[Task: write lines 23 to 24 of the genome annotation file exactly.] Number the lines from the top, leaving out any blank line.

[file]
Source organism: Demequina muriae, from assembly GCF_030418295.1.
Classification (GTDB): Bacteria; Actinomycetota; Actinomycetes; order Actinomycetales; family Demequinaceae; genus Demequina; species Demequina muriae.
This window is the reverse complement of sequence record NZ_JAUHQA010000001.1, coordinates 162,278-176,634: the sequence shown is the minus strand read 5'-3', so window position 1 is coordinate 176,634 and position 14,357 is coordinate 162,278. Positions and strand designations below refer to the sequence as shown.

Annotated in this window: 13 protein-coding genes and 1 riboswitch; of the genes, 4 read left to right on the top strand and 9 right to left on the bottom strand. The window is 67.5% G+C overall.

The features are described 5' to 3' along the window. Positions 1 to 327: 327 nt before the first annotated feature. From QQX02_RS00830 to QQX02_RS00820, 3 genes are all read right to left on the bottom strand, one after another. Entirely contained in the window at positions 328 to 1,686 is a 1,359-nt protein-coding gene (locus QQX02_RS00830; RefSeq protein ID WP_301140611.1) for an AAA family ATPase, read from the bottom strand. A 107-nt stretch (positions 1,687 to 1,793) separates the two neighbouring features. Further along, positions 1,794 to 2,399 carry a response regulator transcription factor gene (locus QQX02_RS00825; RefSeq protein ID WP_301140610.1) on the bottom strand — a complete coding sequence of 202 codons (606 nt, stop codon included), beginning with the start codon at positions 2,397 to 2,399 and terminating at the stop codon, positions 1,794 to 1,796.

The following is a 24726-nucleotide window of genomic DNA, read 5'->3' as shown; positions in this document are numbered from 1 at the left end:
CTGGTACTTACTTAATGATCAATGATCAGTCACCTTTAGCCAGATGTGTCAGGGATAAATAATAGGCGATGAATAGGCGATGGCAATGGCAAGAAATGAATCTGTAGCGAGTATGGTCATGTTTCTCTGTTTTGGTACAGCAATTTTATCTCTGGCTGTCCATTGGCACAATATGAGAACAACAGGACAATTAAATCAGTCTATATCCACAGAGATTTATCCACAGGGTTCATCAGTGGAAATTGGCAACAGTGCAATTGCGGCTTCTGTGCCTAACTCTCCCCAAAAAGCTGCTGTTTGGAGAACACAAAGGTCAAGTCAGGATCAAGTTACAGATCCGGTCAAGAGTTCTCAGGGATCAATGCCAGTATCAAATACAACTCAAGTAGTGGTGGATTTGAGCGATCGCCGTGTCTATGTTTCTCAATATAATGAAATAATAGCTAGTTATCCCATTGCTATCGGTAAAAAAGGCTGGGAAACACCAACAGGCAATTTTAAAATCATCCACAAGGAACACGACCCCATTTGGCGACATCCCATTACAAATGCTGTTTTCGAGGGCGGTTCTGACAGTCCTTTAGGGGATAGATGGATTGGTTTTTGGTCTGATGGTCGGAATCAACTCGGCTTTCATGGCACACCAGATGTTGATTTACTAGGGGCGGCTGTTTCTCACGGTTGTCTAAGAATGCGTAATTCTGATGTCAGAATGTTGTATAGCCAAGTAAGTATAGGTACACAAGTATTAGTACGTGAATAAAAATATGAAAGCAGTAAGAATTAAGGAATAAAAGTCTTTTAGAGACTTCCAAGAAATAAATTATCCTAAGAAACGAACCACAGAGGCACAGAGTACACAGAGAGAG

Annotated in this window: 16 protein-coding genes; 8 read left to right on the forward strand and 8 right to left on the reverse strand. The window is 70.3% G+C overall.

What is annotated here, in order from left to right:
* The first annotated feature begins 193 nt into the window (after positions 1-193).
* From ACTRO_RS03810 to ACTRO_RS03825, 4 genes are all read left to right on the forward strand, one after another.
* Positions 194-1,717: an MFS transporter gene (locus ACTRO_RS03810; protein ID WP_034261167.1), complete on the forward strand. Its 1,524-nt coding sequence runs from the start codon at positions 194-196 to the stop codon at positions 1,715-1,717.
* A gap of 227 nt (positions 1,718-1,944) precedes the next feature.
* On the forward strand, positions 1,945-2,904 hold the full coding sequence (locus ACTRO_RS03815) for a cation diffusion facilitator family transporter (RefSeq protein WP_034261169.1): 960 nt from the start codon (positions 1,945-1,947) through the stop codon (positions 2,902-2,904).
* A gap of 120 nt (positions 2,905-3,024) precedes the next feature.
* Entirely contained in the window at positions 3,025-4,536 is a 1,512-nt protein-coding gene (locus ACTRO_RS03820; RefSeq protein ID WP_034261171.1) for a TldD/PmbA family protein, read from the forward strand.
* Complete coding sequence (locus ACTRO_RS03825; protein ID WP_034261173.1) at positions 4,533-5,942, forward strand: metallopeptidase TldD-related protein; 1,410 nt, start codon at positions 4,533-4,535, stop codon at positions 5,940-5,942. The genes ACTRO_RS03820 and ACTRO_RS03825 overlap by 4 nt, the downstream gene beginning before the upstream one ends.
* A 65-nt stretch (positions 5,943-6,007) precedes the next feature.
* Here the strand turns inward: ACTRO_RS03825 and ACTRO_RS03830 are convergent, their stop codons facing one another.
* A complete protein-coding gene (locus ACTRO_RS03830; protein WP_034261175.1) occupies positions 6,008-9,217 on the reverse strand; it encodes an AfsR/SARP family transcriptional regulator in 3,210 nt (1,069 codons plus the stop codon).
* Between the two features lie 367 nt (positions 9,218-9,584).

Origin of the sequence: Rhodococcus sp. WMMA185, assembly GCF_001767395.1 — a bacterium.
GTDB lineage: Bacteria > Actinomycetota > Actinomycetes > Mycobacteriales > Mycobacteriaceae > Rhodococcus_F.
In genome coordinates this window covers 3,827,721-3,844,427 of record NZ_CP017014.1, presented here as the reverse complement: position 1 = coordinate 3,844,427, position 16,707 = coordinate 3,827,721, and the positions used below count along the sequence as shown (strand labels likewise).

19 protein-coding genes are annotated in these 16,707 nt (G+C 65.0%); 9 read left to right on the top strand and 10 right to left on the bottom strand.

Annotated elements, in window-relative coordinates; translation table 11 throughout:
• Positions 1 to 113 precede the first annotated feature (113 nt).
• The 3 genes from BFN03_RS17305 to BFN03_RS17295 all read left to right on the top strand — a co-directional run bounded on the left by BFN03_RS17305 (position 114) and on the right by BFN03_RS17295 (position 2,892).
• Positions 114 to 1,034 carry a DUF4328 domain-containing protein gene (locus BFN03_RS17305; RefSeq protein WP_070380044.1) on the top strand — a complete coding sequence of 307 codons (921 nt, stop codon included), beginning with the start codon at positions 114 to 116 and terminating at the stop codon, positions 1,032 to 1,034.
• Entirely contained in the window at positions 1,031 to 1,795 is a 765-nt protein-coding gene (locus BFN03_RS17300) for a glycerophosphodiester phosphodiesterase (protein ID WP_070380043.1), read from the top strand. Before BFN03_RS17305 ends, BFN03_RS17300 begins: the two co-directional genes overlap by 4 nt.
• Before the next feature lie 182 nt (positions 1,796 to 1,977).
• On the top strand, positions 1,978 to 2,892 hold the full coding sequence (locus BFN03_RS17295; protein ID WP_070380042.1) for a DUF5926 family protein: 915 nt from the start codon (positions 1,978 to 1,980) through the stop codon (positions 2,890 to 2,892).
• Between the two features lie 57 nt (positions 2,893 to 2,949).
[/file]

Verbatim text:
GTDB lineage: Bacteria > Actinomycetota > Actinomycetes > Mycobacteriales > Mycobacteriaceae > Rhodococcus_F.
In genome coordinates this window covers 3,827,721-3,844,427 of record NZ_CP017014.1, presented here as the reverse complement: position 1 = coordinate 3,844,427, position 16,707 = coordinate 3,827,721, and the positions used below count along the sequence as shown (strand labels likewise).